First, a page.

To be seen today
The remains of the former palace of Brussels, Hoogstraeten House, and a street all constitute the archaeological site of Coudenberg. They extend under Place Royale, Rue Royale and some of the buildings around the square.
Located underneath Rue Royale, the cellars of the main building are the oldest part of the site. They were situated under the main building, where the Prince’s apartments and audience rooms were located, and were probably used for storage purposes.
Within the building that housed the chapel for the palace, only one level of basement survives under the BIP (Brussels Info Place). These rooms had no liturgical function and were used as cellars and kitchens.
The chapel was built during the first half of the 16th century, during the reign of Charles V, as replacement of an older medieval chapel.
Within the big building that housed the Aula Magna, the palace’s banqueting hall, only cellars survive, which are located directly underneath Place Royale. Kitchens and storage occupied this lower level.
The Aula Magna was built between 1452 and 1460. It was commissioned by the City of Brussels, under the instructions of the Duke of Brabant, Philip the Good, who also was Duke of Burgundy. The prestigious banqueting hall, the Aula Magna, was the scene of the major events of the Brussels Court : the abdication of Charles V (1555), princely wedding feasts, as well as official receptions and balls.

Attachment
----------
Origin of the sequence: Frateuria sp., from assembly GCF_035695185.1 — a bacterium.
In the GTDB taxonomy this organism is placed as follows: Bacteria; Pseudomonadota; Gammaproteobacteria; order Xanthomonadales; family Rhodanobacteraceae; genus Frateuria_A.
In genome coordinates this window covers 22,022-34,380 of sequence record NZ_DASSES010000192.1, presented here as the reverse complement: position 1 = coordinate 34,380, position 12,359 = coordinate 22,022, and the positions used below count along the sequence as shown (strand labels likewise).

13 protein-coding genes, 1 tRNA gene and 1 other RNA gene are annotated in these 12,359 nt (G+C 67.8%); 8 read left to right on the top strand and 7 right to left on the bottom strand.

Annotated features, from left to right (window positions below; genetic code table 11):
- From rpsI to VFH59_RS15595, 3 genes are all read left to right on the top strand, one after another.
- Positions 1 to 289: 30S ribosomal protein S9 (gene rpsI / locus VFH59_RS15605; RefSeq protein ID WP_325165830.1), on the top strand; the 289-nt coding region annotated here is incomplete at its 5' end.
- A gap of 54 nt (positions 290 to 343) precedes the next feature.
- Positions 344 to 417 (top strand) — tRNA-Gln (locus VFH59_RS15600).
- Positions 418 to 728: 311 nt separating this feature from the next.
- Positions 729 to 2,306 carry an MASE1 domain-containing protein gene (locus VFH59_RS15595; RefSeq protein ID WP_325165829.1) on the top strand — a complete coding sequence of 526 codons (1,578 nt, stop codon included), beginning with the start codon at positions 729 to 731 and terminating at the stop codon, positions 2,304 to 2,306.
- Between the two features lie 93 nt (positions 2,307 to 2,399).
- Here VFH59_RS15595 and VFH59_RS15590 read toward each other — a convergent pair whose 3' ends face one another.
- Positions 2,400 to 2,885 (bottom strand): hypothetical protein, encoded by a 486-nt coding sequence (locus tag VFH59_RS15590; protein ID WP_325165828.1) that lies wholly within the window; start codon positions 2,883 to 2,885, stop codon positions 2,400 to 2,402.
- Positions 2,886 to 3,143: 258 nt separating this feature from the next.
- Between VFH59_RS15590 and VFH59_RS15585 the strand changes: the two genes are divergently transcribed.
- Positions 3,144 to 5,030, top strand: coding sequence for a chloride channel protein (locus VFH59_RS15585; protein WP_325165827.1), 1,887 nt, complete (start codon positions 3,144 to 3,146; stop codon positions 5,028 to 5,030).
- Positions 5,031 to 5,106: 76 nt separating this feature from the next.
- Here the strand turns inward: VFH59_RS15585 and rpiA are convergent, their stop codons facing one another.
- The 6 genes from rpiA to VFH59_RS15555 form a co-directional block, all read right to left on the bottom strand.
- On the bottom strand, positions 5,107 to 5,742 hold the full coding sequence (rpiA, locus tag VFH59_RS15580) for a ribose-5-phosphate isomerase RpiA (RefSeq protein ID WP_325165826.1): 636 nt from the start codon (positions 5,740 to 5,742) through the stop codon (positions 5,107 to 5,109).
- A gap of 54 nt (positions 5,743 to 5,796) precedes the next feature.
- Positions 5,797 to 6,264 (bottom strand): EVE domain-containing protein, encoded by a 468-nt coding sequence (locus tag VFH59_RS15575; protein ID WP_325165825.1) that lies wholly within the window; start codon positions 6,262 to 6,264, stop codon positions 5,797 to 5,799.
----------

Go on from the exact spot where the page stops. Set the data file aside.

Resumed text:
Today’s Rue Isabelle is underground, but it used to be open to the sky. Of medieval origins, the street ran along the Palace from Place des Bailles (public square in front of the Palace) to the Saint-Michael-and-Gudula Church, and followed the strong slope of the Coperbeek valley.
The Coudenberg palace was bordered with imposing private mansions owned by the nobility and court advisers, in particular the Hoogstraeten House, which was the Brussels residence for the Lalaing family. Around 1516-1517, Antoine de Lalaing, 1st count of Hoogstraeten, commissioned a gothic style gallery.